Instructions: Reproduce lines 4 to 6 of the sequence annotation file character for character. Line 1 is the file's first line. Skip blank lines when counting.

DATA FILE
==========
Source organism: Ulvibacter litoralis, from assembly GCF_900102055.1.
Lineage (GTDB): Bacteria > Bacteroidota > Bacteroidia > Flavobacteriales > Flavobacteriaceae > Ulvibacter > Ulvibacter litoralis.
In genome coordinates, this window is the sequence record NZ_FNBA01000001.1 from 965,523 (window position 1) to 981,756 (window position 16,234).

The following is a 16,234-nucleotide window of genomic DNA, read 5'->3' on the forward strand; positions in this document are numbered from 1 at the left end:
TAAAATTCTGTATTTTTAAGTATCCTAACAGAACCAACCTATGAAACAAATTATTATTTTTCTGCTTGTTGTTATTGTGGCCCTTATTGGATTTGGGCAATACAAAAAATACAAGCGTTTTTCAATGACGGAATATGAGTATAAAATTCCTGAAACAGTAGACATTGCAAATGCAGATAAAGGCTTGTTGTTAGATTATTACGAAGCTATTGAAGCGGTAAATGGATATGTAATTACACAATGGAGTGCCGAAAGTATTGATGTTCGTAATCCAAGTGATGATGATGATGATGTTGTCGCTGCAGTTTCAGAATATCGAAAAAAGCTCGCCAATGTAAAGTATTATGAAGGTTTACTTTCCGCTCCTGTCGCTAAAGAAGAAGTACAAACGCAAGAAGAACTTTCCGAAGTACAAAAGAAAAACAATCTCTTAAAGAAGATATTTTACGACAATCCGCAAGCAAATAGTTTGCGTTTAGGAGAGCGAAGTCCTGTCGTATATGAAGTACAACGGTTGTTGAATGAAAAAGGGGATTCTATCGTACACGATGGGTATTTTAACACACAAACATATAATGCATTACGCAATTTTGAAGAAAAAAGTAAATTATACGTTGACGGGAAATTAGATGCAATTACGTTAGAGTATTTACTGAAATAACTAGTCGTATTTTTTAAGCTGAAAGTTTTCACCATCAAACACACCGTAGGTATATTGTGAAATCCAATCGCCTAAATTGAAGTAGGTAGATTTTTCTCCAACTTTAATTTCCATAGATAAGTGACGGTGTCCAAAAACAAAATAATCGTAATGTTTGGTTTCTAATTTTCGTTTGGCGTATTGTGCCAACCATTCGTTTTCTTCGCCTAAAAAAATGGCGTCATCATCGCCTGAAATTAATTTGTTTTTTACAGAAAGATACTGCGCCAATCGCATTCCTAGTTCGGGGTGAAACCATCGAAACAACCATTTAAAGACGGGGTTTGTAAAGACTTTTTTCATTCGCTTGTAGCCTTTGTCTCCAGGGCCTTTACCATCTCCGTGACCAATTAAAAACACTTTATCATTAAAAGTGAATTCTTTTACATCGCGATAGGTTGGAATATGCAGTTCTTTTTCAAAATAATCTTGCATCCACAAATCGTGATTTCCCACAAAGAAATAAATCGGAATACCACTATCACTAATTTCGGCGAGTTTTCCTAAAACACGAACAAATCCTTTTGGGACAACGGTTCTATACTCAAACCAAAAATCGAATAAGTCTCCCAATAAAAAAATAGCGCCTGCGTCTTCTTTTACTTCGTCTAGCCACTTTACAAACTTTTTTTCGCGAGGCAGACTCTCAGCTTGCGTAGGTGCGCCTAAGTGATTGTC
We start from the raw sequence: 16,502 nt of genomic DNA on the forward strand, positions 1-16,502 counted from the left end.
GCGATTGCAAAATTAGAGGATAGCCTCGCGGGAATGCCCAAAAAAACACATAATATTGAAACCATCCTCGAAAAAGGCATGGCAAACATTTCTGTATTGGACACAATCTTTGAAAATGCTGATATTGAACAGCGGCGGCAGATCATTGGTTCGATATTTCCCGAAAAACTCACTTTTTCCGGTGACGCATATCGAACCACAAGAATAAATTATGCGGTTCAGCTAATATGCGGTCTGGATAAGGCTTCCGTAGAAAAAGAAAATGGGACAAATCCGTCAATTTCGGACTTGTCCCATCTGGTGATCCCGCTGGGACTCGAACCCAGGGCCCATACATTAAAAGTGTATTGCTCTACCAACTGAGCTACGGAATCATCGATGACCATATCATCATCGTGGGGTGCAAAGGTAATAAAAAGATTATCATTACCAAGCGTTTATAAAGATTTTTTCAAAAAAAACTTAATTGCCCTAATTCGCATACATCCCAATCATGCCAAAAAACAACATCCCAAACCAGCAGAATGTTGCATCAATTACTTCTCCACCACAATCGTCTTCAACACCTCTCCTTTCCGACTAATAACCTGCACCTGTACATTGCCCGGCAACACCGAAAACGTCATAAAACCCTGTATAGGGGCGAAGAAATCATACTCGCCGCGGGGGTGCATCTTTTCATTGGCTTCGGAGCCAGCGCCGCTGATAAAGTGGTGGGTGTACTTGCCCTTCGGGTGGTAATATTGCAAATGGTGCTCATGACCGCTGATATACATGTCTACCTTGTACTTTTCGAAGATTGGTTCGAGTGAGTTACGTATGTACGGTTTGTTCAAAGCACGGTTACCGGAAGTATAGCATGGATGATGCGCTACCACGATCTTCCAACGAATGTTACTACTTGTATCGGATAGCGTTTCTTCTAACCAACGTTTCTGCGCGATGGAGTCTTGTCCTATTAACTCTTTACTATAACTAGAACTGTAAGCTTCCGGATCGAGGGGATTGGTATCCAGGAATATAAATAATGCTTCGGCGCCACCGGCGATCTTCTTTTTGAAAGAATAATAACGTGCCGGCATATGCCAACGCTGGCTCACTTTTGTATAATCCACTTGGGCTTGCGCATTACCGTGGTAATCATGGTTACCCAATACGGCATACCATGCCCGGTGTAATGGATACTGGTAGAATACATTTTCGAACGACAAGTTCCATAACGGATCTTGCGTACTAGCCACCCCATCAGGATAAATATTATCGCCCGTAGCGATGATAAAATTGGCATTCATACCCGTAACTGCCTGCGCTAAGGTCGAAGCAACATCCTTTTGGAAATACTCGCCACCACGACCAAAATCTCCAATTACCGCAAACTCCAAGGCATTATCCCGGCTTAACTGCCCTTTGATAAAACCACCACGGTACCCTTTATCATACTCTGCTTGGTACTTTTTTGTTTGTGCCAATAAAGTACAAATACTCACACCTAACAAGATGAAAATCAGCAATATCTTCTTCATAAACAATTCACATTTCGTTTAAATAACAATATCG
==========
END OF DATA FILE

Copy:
The following is a 16,234-nucleotide window of genomic DNA, read 5'->3' on the forward strand; positions in this document are numbered from 1 at the left end:
TAAAATTCTGTATTTTTAAGTATCCTAACAGAACCAACCTATGAAACAAATTATTATTTTTCTGCTTGTTGTTATTGTGGCCCTTATTGGATTTGGGCAATACAAAAAATACAAGCGTTTTTCAATGACGGAATATGAGTATAAAATTCCTGAAACAGTAGACATTGCAAATGCAGATAAAGGCTTGTTGTTAGATTATTACGAAGCTATTGAAGCGGTAAATGGATATGTAATTACACAATGGAGTGCCGAAAGTATTGATGTTCGTAATCCAAGTGATGATGATGATGATGTTGTCGCTGCAGTTTCAGAATATCGAAAAAAGCTCGCCAATGTAAAGTATTATGAAGGTTTACTTTCCGCTCCTGTCGCTAAAGAAGAAGTACAAACGCAAGAAGAACTTTCCGAAGTACAAAAGAAAAACAATCTCTTAAAGAAGATATTTTACGACAATCCGCAAGCAAATAGTTTGCGTTTAGGAGAGCGAAGTCCTGTCGTATATGAAGTACAACGGTTGTTGAATGAAAAAGGGGATTCTATCGTACACGATGGGTATTTTAACACACAAACATATAATGCATTACGCAATTTTGAAGAAAAAAGTAAATTATACGTTGACGGGAAATTAGATGCAATTACGTTAGAGTATTTACTGAAATAACTAGTCGTATTTTTTAAGCTGAAAGTTTTCACCATCAAACACACCGTAGGTATATTGTGAAATCCAATCGCCTAAATTGAAGTAGGTAGATTTTTCTCCAACTTTAATTTCCATAGATAAGTGACGGTGTCCAAAAACAAAATAATCGTAATGTTTGGTTTCTAATTTTCGTTTGGCGTATTGTGCCAACCATTCGTTTTCTTCGCCTAAAAAAATGGCGTCATCATCGCCTGAAATTAATTTGTTTTTTACAGAAAGATACTGCGCCAATCGCATTCCTAGTTCGGGGTGAAACCATCGAAACAACCATTTAAAGACGGGGTTTGTAAAGACTTTTTTCATTCGCTTGTAGCCTTTGTCTCCAGGGCCTTTACCATCTCCGTGACCAATTAAAAACACTTTATCATTAAAAGTGAATTCTTTTACATCGCGATAGGTTGGAATATGCAGTTCTTTTTCAAAATAATCTTGCATCCACAAATCGTGATTTCCCACAAAGAAATAAATCGGAATACCACTATCACTAATTTCGGCGAGTTTTCCTAAAACACGAACAAATCCTTTTGGGACAACGGTTCTATACTCAAACCAAAAATCGAATAAGTCTCCCAATAAAAAAATAGCGCCTGCGTCTTCTTTTACTTCGTCTAGCCACTTTACAAACTTTTTTTCGCGAGGCAGACTCTCAGCTTGCGTAGGTGCGCCTAAGTGATTGTC
We start from the raw sequence: 16,502 nt of genomic DNA on the forward strand, positions 1-16,502 counted from the left end.